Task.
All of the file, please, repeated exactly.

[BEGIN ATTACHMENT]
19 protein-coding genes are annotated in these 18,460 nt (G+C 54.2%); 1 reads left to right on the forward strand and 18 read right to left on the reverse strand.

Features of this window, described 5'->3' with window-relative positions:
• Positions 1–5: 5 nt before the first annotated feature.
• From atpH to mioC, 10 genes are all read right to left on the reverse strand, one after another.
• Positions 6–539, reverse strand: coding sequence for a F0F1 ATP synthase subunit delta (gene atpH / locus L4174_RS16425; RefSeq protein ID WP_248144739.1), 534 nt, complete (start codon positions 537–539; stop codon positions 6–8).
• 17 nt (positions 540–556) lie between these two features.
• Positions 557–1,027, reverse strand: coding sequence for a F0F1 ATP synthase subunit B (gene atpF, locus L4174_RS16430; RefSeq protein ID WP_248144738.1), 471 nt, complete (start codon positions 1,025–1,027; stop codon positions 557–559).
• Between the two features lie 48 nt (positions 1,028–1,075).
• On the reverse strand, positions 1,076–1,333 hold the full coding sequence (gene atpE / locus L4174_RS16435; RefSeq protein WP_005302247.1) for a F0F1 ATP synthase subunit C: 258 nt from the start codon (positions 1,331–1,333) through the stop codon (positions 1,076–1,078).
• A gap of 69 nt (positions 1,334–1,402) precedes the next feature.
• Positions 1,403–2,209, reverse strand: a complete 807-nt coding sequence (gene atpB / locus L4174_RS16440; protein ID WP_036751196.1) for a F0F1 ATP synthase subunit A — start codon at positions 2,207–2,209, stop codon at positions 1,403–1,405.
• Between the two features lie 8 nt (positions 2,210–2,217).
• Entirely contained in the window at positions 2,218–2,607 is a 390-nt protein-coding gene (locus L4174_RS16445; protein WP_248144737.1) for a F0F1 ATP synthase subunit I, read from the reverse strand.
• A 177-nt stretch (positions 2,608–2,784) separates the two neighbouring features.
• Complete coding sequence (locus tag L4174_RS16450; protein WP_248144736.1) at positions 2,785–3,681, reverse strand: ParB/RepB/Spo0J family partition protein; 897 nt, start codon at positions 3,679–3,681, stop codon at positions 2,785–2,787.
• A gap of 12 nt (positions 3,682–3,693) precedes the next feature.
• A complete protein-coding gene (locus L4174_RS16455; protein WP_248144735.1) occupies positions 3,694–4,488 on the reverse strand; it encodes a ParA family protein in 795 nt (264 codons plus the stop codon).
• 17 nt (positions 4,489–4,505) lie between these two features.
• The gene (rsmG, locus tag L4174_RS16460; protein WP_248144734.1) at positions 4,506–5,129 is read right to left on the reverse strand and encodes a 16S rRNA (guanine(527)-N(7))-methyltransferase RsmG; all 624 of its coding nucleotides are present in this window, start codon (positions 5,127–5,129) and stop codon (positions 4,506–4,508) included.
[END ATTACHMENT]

19 protein-coding genes are annotated in these 18,460 nt (G+C 54.2%); 1 reads left to right on the forward strand and 18 read right to left on the reverse strand.

Features of this window, described 5'->3' with window-relative positions:
• Positions 1–5: 5 nt before the first annotated feature.
• From atpH to mioC, 10 genes are all read right to left on the reverse strand, one after another.
• Positions 6–539, reverse strand: coding sequence for a F0F1 ATP synthase subunit delta (gene atpH / locus L4174_RS16425; RefSeq protein ID WP_248144739.1), 534 nt, complete (start codon positions 537–539; stop codon positions 6–8).
• 17 nt (positions 540–556) lie between these two features.
• Positions 557–1,027, reverse strand: coding sequence for a F0F1 ATP synthase subunit B (gene atpF, locus L4174_RS16430; RefSeq protein ID WP_248144738.1), 471 nt, complete (start codon positions 1,025–1,027; stop codon positions 557–559).
• Between the two features lie 48 nt (positions 1,028–1,075).
• On the reverse strand, positions 1,076–1,333 hold the full coding sequence (gene atpE / locus L4174_RS16435; RefSeq protein WP_005302247.1) for a F0F1 ATP synthase subunit C: 258 nt from the start codon (positions 1,331–1,333) through the stop codon (positions 1,076–1,078).
• A gap of 69 nt (positions 1,334–1,402) precedes the next feature.
• Positions 1,403–2,209, reverse strand: a complete 807-nt coding sequence (gene atpB / locus L4174_RS16440; protein ID WP_036751196.1) for a F0F1 ATP synthase subunit A — start codon at positions 2,207–2,209, stop codon at positions 1,403–1,405.
• Between the two features lie 8 nt (positions 2,210–2,217).
• Entirely contained in the window at positions 2,218–2,607 is a 390-nt protein-coding gene (locus L4174_RS16445; protein WP_248144737.1) for a F0F1 ATP synthase subunit I, read from the reverse strand.
• A 177-nt stretch (positions 2,608–2,784) separates the two neighbouring features.
• Complete coding sequence (locus tag L4174_RS16450; protein WP_248144736.1) at positions 2,785–3,681, reverse strand: ParB/RepB/Spo0J family partition protein; 897 nt, start codon at positions 3,679–3,681, stop codon at positions 2,785–2,787.
• A gap of 12 nt (positions 3,682–3,693) precedes the next feature.
• A complete protein-coding gene (locus L4174_RS16455; protein WP_248144735.1) occupies positions 3,694–4,488 on the reverse strand; it encodes a ParA family protein in 795 nt (264 codons plus the stop codon).
• 17 nt (positions 4,489–4,505) lie between these two features.
• The gene (rsmG, locus tag L4174_RS16460; protein WP_248144734.1) at positions 4,506–5,129 is read right to left on the reverse strand and encodes a 16S rRNA (guanine(527)-N(7))-methyltransferase RsmG; all 624 of its coding nucleotides are present in this window, start codon (positions 5,127–5,129) and stop codon (positions 4,506–4,508) included.